There is a watch-shaped ring around my left wrist, a permanent tan-line.
I've worn a watch since I was a kid. I've always liked to sleep with my watch. To shower with my watch. To swim with my watch.
Not everyone likes to do this. But it's helpful to have a watch be something that's easy to use and just not worry about.
The Apple Watch Series 2 arrives a year and a half after the original Apple Watch first went on sale. Some things have changed: If you liked the idea of an Apple Watch before, this new version is seriously faster, has a brighter display and it's a lot better for outdoor sports.
Other things remain the same. Its design and battery life are almost identical.
But the combination of new hardware and software make a familiar-looking circle-in-the-square watch now feel like the smooth wrist companion it was always meant to be.
The new Apple Watch Series 2 comes in three different material designs (aluminum, stainless steel and a new ceramic edition that replaces last year's absurd $10,000 gold watch). There are plenty of band options that come bundled in, too. It still comes in smaller (38mm) and larger (42mm) sizes. Prices start at $369, £369 or AU$529 for 38mm aluminum. They go up to $1,299, £1,299 or AU$1,899 for the 42mm ceramic option.
Keep in mind there are also special partnership watches with Hermes and Nike, both of which come with unique packed-in straps and pre-installed custom watch faces. My advice: Stick with the basic aluminum, especially if you're looking for a lightweight fitness watch.
Apple Watch Pricing
|Apple Watch S1||38mm Sport||$269||£269||AU$399|
|Apple Watch S2||38mm Aluminum||$369||£369||AU$529|
|38mm Ceramic||$1,249||£1,249||AU$ 1,799|
*Hermes versions for the 38mm Steel model go up to $1,299, £1,299 or AU$2,029
**Hermes versions for the 42mm Steel model go up to $1,399, £1,399 or AU$2,189
And there's another purchase option, too. The original Apple Watch is still around, but with a bonus. Known as the Apple Watch Series 1, it's the same basic hardware as the original, but with a new chip that's said to be just as fast as the Series 2. It doesn't have those same latest, greatest GPS and waterproofing features as the new model -- it's still water resistant for splashes and dunks like the iPhone 7, though -- and it lacks that new brighter display. But it also costs less. (The original Apple Watch , though, has frequently been on sale for even less.)
I have a feeling that that new Series 1 Apple Watch may be the real go-to pick for a lot of people who don't need GPS or swim tracking. Maybe it's the watch everyone should wear.
Series 2 is my favorite Apple Watch , and it's now my favorite smartwatch, too. But it's still not everything for everybody.
But if you've been thinking of getting one and don't have one, go for it. Or, update the software on your old Apple Watch and buy a new band instead. Or hang on for a comparative review with the less-expensive Series 1.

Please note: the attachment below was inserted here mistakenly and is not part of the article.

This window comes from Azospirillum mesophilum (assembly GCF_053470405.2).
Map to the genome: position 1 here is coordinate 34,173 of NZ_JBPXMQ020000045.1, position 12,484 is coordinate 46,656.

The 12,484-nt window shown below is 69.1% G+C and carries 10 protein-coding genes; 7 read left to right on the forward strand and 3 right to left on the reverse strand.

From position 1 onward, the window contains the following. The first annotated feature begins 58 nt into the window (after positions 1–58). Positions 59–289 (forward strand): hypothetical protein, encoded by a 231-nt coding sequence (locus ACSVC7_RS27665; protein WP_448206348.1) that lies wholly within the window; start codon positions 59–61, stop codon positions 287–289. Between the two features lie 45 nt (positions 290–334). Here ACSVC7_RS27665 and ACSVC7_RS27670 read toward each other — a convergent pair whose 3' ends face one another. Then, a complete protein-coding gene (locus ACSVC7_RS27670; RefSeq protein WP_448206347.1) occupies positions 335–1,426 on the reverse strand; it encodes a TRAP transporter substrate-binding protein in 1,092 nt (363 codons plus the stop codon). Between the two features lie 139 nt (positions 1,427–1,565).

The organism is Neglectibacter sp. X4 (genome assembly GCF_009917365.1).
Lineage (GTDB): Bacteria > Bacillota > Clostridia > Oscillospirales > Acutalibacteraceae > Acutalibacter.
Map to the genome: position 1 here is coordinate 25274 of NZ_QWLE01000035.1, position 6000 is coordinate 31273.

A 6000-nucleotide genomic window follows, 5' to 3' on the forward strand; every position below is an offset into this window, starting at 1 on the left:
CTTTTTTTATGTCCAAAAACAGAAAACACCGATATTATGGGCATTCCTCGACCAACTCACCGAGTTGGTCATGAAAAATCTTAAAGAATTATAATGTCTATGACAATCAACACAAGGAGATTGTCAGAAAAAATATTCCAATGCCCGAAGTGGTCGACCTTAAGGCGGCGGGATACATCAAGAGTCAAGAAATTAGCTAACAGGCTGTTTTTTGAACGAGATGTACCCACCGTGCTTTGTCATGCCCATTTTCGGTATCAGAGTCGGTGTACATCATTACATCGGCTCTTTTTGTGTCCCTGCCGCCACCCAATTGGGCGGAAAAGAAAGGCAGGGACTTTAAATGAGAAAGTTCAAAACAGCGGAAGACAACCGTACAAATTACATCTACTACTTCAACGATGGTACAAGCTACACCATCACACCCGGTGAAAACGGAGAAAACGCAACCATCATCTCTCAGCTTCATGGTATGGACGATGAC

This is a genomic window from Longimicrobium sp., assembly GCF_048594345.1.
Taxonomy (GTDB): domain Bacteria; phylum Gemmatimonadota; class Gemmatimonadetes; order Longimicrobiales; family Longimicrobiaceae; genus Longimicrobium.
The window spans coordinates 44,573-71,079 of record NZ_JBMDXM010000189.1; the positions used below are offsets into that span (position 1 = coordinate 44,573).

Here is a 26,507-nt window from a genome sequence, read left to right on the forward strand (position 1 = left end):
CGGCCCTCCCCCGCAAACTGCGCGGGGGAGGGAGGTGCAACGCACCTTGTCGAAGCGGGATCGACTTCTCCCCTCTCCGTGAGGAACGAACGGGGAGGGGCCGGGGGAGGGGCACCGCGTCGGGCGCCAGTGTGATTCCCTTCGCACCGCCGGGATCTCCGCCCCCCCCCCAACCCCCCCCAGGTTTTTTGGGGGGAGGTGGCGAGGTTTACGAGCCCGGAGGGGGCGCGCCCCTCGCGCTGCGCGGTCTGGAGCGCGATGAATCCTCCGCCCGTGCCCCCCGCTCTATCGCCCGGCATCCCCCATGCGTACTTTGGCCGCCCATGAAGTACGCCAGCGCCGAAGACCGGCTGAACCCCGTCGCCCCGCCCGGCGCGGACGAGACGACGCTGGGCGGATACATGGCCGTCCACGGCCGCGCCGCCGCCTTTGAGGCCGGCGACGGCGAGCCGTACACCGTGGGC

Oh, and by the way: Yes, you need an iPhone to use the Apple Watch , same as always. If you do have an iPhone, the best smartwatch you can get is the Apple Watch Series 2.
Editors' note: The ratings in this review are tentative as we continue to test the Apple Watch Series 2, especially for battery life and swim tracking. We'll also soon be reviewing the Apple Watch Series 1 for direct comparison.
Swimproofing, and what it means
A growing batch of smartwatches and fitness trackers are toughening up, with water resistance starting to move from "nice to have" to "must have". Apple Watch now leaps to the head of the pack with 50 meter water resistance. It's also safe to take in fresh or salt water. Yes, that means the open ocean.
In fact, the Series 2 Watch can now record swim activity and estimated calories right in the Workout app. I, however, haven't yet swam in the open ocean, or even in a pool. I did dip the watch into the East River briefly, and I've been showering with it. I've also been submerging it every chance I've gotten. But stay tuned for a real swim test from the CNET team in the near future because we intend to give it a deeper dive very soon.
The Apple Watch Series 2 also has something that many activity trackers already pack. GPS tracking for runs happens automatically on Apple Watch , and it starts acquiring position once the iPhone is away from it. This is useful for runners because it means a map of your run can be stored to look at where you went, and how far you ran. And it means you can finally leave your phone at home during the run.
Apple's GPS function in its included Workouts app stores the data as a map that can be opened in Apple's on-iPhone Activity app. The map of your run is color-coded to show how fast you were moving.
I tried it on a bunch of walks, and it knew where I was through my whole walk. More impressively, it acquired my position quickly.
GPS isn't supported in other apps yet, but it will be -- including the constellation-locating Night Sky and the hike-tracking app Viewranger.
For runners, the Apple Watch Series 2 will be helpful -- but keep in mind that with GPS on, battery life during workouts shrinks down quite a bit. Expect around 5 hours, or less when listening to music. No, that's not a lot. Apple advises you deactivate heart rate for longer GPS-connected runs, but other GPS heart rate-enabled fitness watches like the Fitbit Surge last longer.
Display brightness: fine in blaring sun
Apple boasts a 1,000-nit display on Apple Watch Series 2, up from 450. That's seriously bright, and in the most intense sunlight in the middle of a 90-degree day in midtown NYC it was perfectly readable.
Apple Watch still lacks an always-on display, though, like the one found on the old Pebble Time and upcoming Pebble Time 2. And many Android Wear watches. And the Samsung Gear S2 and S3. The display lights up easily by tapping or lifting your wrist, but I'd like to see always-on as an option.